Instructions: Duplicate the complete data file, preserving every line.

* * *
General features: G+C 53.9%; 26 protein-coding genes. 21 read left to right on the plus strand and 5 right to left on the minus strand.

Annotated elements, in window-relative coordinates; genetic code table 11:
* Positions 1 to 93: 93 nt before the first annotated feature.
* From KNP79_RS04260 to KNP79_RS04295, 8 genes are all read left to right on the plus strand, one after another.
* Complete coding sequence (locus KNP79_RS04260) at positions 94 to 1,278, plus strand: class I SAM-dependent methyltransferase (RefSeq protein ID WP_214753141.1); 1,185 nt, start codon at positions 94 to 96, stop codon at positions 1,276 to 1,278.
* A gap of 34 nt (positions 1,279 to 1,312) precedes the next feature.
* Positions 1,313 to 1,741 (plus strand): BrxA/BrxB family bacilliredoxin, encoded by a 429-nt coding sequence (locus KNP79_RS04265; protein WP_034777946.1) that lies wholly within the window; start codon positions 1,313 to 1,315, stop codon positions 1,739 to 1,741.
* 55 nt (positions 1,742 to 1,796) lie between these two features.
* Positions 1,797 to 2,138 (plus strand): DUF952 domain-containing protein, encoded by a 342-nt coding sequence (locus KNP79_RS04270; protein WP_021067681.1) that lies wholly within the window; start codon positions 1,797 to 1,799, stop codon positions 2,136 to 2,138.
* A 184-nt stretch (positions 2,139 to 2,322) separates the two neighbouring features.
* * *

General features: G+C 53.9%; 26 protein-coding genes. 21 read left to right on the plus strand and 5 right to left on the minus strand.

Annotated elements, in window-relative coordinates; genetic code table 11:
* Positions 1 to 93: 93 nt before the first annotated feature.
* From KNP79_RS04260 to KNP79_RS04295, 8 genes are all read left to right on the plus strand, one after another.
* Complete coding sequence (locus KNP79_RS04260) at positions 94 to 1,278, plus strand: class I SAM-dependent methyltransferase (RefSeq protein ID WP_214753141.1); 1,185 nt, start codon at positions 94 to 96, stop codon at positions 1,276 to 1,278.
* A gap of 34 nt (positions 1,279 to 1,312) precedes the next feature.
* Positions 1,313 to 1,741 (plus strand): BrxA/BrxB family bacilliredoxin, encoded by a 429-nt coding sequence (locus KNP79_RS04265; protein WP_034777946.1) that lies wholly within the window; start codon positions 1,313 to 1,315, stop codon positions 1,739 to 1,741.
* 55 nt (positions 1,742 to 1,796) lie between these two features.
* Positions 1,797 to 2,138 (plus strand): DUF952 domain-containing protein, encoded by a 342-nt coding sequence (locus KNP79_RS04270; protein WP_021067681.1) that lies wholly within the window; start codon positions 1,797 to 1,799, stop codon positions 2,136 to 2,138.
* A 184-nt stretch (positions 2,139 to 2,322) separates the two neighbouring features.